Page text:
Last month, rapper Fetty Wap was sentenced to six years in federal prison for his role in a large-scale drug smuggling operation. Wap will not be eligible to seek parole until he has served at least five years of his sentence. This is due to a mandatory minimum on the charges in question. Prosecutors had pushed for a much harsher sentence. In fact, they went as far as to submit Wap’s 2014 hit “Trap Queen” as evidence. However, the six-year sentence appears to be just the start of the legal consequences Wap will face.
According to TMZ, they have obtained documents that detail the conditions Wap must live under after he gets out of prison. These conditions, which serve as conditions of his supervised release, will be in place for five years after he is released. Violating these conditions could see him return to prison.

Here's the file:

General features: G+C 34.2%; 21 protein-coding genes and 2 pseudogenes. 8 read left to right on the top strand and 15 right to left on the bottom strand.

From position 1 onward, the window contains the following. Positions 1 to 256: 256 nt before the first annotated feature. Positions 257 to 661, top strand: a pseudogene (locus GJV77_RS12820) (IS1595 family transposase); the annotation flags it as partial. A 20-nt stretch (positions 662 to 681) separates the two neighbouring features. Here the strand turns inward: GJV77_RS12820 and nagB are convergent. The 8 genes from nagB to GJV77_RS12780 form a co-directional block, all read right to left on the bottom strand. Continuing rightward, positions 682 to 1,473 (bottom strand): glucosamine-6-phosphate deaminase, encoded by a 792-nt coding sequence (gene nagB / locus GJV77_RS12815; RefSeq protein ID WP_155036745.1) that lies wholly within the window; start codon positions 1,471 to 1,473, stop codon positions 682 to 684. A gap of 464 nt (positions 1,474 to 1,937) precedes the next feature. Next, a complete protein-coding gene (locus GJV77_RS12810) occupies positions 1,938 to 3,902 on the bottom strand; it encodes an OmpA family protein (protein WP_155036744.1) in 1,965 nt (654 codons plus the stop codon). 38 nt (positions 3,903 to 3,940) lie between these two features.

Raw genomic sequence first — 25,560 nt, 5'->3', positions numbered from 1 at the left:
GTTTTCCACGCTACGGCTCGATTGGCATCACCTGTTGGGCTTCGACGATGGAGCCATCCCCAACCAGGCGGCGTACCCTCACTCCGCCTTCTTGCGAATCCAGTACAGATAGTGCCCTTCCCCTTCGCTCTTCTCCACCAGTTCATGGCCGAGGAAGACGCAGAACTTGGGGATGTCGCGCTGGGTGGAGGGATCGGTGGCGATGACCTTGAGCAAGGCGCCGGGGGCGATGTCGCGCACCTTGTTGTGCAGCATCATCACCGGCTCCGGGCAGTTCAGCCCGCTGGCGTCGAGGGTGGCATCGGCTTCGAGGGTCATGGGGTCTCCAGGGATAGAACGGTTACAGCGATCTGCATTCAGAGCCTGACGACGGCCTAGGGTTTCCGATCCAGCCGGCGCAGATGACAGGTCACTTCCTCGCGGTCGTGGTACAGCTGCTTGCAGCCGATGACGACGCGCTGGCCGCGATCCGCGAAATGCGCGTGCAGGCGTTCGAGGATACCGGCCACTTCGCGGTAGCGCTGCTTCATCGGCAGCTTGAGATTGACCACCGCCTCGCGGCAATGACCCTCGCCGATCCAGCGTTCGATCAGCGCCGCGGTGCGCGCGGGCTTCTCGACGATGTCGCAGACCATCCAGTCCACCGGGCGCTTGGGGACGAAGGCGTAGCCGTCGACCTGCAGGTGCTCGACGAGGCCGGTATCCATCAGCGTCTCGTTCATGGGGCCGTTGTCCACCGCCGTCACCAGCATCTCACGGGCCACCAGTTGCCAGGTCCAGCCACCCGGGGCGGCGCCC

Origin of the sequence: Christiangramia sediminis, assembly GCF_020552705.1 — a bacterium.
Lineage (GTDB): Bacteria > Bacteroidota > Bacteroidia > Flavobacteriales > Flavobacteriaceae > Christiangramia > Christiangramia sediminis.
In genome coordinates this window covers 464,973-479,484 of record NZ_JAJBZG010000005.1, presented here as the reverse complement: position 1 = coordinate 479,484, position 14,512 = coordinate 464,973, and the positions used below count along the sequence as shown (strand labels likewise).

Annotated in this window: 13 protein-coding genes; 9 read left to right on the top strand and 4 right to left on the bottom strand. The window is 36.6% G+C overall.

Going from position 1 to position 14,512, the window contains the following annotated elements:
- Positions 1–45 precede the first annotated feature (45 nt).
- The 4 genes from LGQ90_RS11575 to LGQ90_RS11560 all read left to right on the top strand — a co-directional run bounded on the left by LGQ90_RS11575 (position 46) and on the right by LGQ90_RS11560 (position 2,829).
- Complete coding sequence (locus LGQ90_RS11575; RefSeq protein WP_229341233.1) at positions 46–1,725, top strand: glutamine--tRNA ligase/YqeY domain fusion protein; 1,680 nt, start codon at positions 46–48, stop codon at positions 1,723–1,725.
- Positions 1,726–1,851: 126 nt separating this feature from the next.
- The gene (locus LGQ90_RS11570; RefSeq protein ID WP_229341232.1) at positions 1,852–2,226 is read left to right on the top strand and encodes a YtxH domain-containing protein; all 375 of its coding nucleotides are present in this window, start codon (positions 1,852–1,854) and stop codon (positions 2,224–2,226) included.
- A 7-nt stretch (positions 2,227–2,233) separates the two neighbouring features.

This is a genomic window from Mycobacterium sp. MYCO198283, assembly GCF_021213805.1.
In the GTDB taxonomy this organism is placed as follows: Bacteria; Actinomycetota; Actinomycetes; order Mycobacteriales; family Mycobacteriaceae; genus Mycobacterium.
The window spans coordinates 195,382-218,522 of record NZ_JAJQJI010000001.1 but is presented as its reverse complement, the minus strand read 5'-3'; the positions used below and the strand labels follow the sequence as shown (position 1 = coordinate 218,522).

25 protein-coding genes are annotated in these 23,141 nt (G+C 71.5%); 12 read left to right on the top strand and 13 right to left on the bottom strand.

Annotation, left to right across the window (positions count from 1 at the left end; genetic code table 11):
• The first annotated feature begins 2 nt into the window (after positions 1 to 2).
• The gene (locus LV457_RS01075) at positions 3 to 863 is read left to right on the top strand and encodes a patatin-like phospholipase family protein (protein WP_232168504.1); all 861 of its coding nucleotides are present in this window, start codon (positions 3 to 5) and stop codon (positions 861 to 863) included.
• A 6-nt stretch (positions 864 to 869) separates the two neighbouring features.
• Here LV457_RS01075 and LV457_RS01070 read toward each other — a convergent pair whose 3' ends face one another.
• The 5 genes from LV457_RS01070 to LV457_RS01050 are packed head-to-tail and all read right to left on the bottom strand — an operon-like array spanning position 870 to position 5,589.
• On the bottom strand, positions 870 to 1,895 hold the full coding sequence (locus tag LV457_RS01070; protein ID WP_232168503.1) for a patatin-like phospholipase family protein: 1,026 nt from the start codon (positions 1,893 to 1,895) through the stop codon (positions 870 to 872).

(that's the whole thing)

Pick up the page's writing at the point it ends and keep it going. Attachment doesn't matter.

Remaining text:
Fetty Wap’s Parole Guidelines Revealed
The primary conditions relate to financial disclosure. Wap must submit full and transparent financial records and tax records to the probation department. This would come on top of a regular tax return. Furthermore, Wap would need to seek permission to open any new bank accounts or access any other financial services. Additionally, all assets owned by Wap – houses, cars, etc. will need to be made available to the federal government at any time. This is for the purposes of ensuring that he is not violating these guidelines. Wap’s attorneys had previously made claims during the trial about money. They claimed that Wap’s involvement in the smuggling operation was an attempt to alleviate other financial burdens.
Meanwhile, Wap will also have to submit a sample of his DNA to his parole officer after he is released. This sample must be obtained and provided under supervision to ensure that it is in fact his DNA being provided. However, all of his conditions will only apply once Wap gets out of prison. Due to the aforementioned mandatory minimum on his sentence, this will not be until 2028 at the earliest. Follow all the latest music and crime news here at HotNewHipHop.